Frames, Framing Effects, and Survey Responses

  • Loretta J. StalansEmail author


What the public thinks about crime and about the criminal justice system’s response to crime partly depends upon how stories are framed. Internal and external frames are central themes that make certain information more critical and guide inferences and emotions about expressed opinions, attitudes, or decisions. This chapter reviews research on the effects of framing, including survey introductions, on survey responses, and on the decision-making processes underlying the framing effect. Research shows that certain frames in survey introductions may be more persuasive and can increase response rates. This chapter also covers how questions and surveys are framed also may bias responses. Beyond these external frames, this chapter discusses the normative and cultural internal frames that may influence respondents’ opinions. The wide reaching implications for survey measurement and research are discussed.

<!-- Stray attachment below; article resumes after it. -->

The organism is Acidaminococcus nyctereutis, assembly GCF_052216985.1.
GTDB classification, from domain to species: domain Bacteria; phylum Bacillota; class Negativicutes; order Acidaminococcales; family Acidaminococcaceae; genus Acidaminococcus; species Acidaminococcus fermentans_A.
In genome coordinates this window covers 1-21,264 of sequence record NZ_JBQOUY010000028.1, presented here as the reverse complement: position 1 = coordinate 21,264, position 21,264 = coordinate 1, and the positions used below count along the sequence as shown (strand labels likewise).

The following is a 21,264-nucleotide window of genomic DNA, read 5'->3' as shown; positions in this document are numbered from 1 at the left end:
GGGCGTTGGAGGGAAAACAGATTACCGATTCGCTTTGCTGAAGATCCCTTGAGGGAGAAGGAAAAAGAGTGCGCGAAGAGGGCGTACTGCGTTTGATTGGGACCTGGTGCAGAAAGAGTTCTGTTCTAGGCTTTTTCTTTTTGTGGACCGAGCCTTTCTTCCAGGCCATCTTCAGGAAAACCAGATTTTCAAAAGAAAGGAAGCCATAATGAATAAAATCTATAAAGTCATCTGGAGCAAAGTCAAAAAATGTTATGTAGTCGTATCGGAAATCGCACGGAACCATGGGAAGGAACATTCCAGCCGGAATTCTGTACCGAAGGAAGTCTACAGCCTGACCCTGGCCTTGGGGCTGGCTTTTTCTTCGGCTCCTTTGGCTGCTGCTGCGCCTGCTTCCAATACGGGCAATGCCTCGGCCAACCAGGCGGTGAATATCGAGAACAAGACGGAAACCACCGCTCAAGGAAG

Survey measurement  Framing  Decision making  


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Copyright information

© Springer Science+Business Media New York 2012

Authors and Affiliations

  1. 1.Department of Criminal Justice and CriminologyLoyola University ChicagoChicagoUSA
  2. 2.Department of Psychology and Associate Faculty of the Women’s Studies and Gender Studies ProgramLoyola University ChicagoChicagoUSA

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